House price growth is showing signs of slowing amid interest rate hikes and pressure on the cost of living

THE real estate market is showing signs of slowing down.

Rice rose 10.8 percent in the year to September, according to the Central Statistics Office.

This is a slowdown from the 11.9 percent increase recorded in the year to August.

It’s still a fast rate of increase, but not as rapid as it was at the start of the year.

Rising mortgage rates and the higher cost of living are taking some of the momentum out of the market.

According to real estate experts, the latest figures are based on sales contracts concluded a few months ago, which means that the CSO index could show a further slowdown in the rate of price increases in the coming months.

In the year to September prices in Dublin rose 9.4 per cent and prices outside Dublin increased 11. per cent.

Buying activity remains strong.

The CSO said 4,583 market-priced home purchases were filed with the Revenue Commissioners by households, up 6.5 percent from the 4,304 purchases made in September last year.

The median price of an apartment bought in the 12 months ended September 2022 was €299,500.

The lowest average price for a house in September was €148,500 in Longford, while the highest average price was €615,000 in Dun Laoghaire-Rathdown.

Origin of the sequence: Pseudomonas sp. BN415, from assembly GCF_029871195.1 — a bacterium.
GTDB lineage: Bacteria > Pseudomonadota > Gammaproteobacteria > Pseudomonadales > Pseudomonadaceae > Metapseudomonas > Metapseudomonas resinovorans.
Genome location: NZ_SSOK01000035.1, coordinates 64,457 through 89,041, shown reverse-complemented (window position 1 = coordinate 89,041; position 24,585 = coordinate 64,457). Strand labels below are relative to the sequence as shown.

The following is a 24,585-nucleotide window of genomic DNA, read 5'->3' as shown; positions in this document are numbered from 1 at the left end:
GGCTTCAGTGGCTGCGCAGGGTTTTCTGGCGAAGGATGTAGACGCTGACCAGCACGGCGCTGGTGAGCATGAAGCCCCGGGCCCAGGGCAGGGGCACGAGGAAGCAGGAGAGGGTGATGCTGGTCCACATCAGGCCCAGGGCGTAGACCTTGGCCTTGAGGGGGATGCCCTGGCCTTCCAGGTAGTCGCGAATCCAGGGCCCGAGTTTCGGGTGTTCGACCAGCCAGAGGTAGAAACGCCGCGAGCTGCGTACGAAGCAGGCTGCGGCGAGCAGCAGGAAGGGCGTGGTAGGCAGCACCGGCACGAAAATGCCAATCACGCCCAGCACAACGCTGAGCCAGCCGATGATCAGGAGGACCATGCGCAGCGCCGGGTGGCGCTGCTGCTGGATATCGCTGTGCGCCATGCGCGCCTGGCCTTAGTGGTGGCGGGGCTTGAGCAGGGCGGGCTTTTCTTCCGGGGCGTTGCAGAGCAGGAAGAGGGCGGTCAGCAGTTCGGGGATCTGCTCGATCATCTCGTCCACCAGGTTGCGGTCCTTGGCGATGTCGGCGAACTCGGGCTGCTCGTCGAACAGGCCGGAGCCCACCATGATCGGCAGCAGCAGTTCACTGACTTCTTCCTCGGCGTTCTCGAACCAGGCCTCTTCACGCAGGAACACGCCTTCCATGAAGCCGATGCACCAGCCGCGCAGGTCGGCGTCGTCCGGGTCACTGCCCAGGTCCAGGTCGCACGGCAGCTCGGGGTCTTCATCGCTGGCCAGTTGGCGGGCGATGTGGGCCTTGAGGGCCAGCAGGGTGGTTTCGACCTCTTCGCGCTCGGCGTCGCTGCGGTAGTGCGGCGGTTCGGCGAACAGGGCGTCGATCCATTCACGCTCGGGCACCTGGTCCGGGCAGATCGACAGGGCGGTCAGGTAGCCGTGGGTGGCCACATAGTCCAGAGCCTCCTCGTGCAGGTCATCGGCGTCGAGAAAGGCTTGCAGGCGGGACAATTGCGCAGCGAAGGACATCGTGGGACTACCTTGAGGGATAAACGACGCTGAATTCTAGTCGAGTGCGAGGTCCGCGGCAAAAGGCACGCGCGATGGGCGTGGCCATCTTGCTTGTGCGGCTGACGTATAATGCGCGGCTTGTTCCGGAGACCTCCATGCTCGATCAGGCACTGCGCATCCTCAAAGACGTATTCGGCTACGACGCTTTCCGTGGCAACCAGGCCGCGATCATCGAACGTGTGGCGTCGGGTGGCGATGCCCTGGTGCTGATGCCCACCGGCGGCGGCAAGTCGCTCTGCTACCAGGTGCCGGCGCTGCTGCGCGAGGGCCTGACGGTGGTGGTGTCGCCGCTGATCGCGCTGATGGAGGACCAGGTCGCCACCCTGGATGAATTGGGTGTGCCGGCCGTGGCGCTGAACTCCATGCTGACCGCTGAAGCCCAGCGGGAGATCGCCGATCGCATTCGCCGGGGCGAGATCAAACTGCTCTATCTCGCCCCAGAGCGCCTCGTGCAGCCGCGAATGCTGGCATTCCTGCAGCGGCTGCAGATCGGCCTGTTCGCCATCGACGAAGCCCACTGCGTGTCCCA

The lowest median price for a flat was €148,500 in Longford and the highest was €615,000 in Dún Laoghaire-Rathdown.

The most expensive Eircode area in the last 12 months was Blackrock in Dublin with an average price of €725,000.

Ballyhaunis in Co Mayo was the cheapest at €125,000.

CSO statistician Viacheslav Voronovich said: “Residential property prices have increased by 10.8 percent over the past 12 months, compared to 11.9 percent in the year to August 2022.

“In Dublin, house prices rose 9.4 per cent, while outside Dublin house prices were 11.9 per cent higher than last year.”

In Dublin, house prices rose 9.8 percent and apartment prices rose 7.5 percent.

The highest Dublin property price growth was in South Dublin at 11 per cent, while Dublin City saw a 9.2 per cent increase.

Outside Dublin, house prices rose 12.1 percent and apartment prices rose 9.7 percent.

The region outside Dublin where house prices rose the most was the West, which includes Galway, Mayo and Roscommon at 16.9 percent.

At the other end of the scale, the South West, made up of Cork and Kerry, saw a 9.5 per cent increase.

The national index has now reached 167.8, which is 2.6 per cent above its peak at the height of the Celtic Tiger property boom in April 2007.

House prices in Dublin are 5.6 per cent below their February 2007 peak, while house prices in the rest of Ireland are 1.2 per cent above their May 2007 peak. House price growth is showing signs of slowing amid interest rate hikes and pressure on the cost of living

Fry Electronics Team

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